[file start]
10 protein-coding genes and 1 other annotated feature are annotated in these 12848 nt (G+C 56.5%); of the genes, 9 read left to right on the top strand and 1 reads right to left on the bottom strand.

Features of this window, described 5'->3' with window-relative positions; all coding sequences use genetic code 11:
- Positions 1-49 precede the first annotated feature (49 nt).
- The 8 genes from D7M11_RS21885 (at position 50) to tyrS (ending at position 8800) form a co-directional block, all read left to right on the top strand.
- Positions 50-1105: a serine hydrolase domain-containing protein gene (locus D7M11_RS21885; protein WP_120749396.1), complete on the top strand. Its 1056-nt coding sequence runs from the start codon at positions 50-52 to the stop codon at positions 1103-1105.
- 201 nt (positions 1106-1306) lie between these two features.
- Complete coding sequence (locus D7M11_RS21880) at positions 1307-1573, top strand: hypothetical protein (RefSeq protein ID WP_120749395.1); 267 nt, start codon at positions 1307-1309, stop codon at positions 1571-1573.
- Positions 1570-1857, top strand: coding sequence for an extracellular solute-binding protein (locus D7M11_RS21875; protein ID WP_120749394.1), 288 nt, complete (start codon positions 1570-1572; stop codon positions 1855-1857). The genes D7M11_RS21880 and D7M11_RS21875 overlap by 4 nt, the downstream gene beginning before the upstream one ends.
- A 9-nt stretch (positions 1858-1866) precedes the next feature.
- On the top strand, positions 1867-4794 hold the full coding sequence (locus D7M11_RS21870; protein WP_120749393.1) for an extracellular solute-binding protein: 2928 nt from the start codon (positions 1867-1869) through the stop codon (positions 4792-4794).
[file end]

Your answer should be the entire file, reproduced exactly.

10 protein-coding genes and 1 other annotated feature are annotated in these 12848 nt (G+C 56.5%); of the genes, 9 read left to right on the top strand and 1 reads right to left on the bottom strand.

Features of this window, described 5'->3' with window-relative positions; all coding sequences use genetic code 11:
- Positions 1-49 precede the first annotated feature (49 nt).
- The 8 genes from D7M11_RS21885 (at position 50) to tyrS (ending at position 8800) form a co-directional block, all read left to right on the top strand.
- Positions 50-1105: a serine hydrolase domain-containing protein gene (locus D7M11_RS21885; protein WP_120749396.1), complete on the top strand. Its 1056-nt coding sequence runs from the start codon at positions 50-52 to the stop codon at positions 1103-1105.
- 201 nt (positions 1106-1306) lie between these two features.
- Complete coding sequence (locus D7M11_RS21880) at positions 1307-1573, top strand: hypothetical protein (RefSeq protein ID WP_120749395.1); 267 nt, start codon at positions 1307-1309, stop codon at positions 1571-1573.
- Positions 1570-1857, top strand: coding sequence for an extracellular solute-binding protein (locus D7M11_RS21875; protein ID WP_120749394.1), 288 nt, complete (start codon positions 1570-1572; stop codon positions 1855-1857). The genes D7M11_RS21880 and D7M11_RS21875 overlap by 4 nt, the downstream gene beginning before the upstream one ends.
- A 9-nt stretch (positions 1858-1866) precedes the next feature.
- On the top strand, positions 1867-4794 hold the full coding sequence (locus D7M11_RS21870; protein WP_120749393.1) for an extracellular solute-binding protein: 2928 nt from the start codon (positions 1867-1869) through the stop codon (positions 4792-4794).